Patency of the posterior communicating artery after flow diversion treatment of internal carotid artery aneurysms

Waleed Brinjikji, Giuseppe Lanzino, Harry J. Cloft, David F. Kallmes

Research output: Contribution to journalArticlepeer-review

56 Scopus citations


Background and purpose Cerebral aneurysm treatment with the Pipeline Embolization Device (PED) often mandates device placement across the ostia of arteries of the Circle of Willis. We determined the patency rates of the posterior communicating artery (Pcomm) after placement across its ostium a PED and studied neurologic outcomes in these patients. Methods We analyzed, retrospectively, a consecutive series of patients in whom a PED was placed across the ostium of Pcomm while treating the target aneurysm. Pcomm arterial flow after PED placement was graded on a 3-point scale at post-operative angiography and follow-up angiography. Data on pretreatment aneurysm rupture status, concomitant coiling, number of PEDs used, and neurologic status at follow-up were collected. Results Eleven patients with 13 aneurysms were included in this study. All patients had an ipsilateral posterior cerebral artery arising from the basilar artery (P1). In the immediate post-procedural setting, four patients (36%) had diminished Pcomm flow rates. After a mean follow-up of 12.6 ± 6.7 months, three Pcomm arteries (27%) were occluded and two Pcomm arteries (18%) had diminished flow. Of patients with diminished flow/occluded Pcomm at follow-up, 80% (4/5) had diminished flow at initial post-procedure angiography compared to none of the six patients without diminished/occluded flow immediately post treatment. No patients suffered new neurologic symptoms at follow-up. Conclusions Approximately one half of Pcomm arteries demonstrated occlusion or decreased flow at follow-up if the ostia are covered with a flow diversion device. Covering the Pcomm ostium in patients with a P1 did not result in any neurologic deficits.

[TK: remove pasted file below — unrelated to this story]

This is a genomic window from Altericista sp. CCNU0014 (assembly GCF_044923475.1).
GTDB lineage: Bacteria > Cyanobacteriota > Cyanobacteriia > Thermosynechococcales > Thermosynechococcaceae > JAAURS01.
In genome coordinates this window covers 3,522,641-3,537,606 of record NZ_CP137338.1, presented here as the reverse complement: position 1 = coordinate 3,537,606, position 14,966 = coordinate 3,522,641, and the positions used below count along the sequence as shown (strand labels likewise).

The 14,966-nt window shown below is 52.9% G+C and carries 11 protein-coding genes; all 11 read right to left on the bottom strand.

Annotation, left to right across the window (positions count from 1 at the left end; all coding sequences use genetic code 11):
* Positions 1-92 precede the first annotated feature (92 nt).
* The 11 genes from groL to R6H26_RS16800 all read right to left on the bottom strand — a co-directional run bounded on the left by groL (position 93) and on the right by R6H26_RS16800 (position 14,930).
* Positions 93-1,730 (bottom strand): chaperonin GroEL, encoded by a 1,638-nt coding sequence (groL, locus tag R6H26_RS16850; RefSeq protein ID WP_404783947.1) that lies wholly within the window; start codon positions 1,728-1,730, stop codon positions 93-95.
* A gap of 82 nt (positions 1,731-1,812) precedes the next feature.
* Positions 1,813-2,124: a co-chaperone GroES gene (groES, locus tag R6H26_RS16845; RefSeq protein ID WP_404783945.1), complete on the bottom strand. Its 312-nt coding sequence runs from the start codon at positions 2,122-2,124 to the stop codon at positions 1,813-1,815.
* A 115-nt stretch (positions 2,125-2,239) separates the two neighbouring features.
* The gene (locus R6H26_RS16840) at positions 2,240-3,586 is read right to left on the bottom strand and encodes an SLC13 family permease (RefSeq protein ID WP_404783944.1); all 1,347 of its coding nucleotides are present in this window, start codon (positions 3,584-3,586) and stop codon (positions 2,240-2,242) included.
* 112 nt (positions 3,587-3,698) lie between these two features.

Original languageEnglish (US)
Pages (from-to)84-88
Number of pages5
JournalClinical Neurology and Neurosurgery
StatePublished - May 2014


  • Aneurysm
  • Endovascular
  • Flow diverter
  • Intervention
  • Stroke

ASJC Scopus subject areas

  • Surgery
  • Clinical Neurology


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